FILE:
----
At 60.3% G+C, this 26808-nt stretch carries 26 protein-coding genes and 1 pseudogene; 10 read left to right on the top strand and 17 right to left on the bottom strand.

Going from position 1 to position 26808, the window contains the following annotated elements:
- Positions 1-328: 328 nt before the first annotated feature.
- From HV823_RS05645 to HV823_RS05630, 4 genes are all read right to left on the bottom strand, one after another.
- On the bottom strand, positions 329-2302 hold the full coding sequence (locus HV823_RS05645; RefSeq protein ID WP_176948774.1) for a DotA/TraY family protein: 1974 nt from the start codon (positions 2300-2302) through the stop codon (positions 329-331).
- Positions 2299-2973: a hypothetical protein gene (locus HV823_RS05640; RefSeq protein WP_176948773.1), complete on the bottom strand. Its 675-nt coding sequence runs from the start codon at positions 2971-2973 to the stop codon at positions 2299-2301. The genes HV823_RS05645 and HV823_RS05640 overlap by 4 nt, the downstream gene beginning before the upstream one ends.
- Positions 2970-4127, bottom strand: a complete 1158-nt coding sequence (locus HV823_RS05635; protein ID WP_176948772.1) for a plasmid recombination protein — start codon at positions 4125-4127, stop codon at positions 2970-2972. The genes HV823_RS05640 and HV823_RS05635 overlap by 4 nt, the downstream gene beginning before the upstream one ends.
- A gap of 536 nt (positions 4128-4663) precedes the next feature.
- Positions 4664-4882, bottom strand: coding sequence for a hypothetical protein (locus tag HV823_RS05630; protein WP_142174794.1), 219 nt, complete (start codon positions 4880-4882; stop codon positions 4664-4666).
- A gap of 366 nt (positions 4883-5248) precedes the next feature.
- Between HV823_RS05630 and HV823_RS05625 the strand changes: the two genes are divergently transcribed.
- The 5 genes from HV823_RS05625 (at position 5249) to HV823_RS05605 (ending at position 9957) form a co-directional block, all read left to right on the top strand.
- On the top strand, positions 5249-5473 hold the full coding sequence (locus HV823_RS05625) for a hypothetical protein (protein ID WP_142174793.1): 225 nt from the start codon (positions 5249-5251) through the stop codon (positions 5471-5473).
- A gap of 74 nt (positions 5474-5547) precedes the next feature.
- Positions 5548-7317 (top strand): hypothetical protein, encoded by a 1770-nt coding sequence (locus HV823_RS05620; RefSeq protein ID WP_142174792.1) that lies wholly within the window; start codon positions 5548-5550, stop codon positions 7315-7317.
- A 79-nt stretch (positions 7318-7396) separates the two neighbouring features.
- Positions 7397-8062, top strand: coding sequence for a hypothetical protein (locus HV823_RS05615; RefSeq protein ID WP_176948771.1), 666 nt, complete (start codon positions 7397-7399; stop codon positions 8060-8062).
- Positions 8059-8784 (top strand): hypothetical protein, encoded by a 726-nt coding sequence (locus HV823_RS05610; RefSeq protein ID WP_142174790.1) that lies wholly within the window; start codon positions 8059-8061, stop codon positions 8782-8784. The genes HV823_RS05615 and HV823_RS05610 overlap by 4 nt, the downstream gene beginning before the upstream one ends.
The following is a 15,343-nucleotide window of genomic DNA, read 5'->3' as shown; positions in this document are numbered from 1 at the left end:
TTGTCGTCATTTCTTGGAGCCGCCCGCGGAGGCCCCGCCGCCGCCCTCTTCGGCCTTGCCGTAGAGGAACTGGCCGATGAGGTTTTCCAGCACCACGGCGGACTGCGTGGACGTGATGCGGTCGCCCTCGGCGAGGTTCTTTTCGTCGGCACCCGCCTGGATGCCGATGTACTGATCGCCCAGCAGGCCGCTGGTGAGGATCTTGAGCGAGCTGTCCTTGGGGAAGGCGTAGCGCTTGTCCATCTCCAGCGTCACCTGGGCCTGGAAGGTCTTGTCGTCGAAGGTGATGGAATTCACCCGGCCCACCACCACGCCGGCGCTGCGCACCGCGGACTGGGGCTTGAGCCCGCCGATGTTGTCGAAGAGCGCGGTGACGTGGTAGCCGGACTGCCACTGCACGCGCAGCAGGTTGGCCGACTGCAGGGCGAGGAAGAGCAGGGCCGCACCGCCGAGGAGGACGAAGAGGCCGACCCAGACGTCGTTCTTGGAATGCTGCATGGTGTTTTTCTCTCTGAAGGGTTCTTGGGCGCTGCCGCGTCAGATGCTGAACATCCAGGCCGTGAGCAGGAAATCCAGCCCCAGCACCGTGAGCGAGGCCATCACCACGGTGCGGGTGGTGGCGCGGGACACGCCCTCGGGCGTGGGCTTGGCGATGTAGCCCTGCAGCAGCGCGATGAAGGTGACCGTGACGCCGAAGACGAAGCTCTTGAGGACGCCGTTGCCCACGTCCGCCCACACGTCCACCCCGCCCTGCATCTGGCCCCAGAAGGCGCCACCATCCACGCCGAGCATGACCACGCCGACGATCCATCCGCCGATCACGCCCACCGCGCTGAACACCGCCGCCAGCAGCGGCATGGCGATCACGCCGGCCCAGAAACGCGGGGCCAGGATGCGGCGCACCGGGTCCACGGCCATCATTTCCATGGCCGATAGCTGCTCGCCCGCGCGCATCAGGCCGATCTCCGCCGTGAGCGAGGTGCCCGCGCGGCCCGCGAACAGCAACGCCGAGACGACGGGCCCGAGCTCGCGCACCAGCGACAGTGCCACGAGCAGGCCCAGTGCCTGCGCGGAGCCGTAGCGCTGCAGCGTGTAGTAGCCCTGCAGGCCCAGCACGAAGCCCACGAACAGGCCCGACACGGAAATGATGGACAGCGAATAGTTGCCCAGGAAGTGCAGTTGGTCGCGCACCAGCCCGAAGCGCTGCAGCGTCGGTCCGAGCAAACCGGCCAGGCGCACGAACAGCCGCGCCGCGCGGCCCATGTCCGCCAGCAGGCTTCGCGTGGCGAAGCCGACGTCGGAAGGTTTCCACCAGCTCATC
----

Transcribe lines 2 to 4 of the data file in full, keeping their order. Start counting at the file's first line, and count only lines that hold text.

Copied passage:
Going from position 1 to position 26808, the window contains the following annotated elements:
- Positions 1-328: 328 nt before the first annotated feature.
- From HV823_RS05645 to HV823_RS05630, 4 genes are all read right to left on the bottom strand, one after another.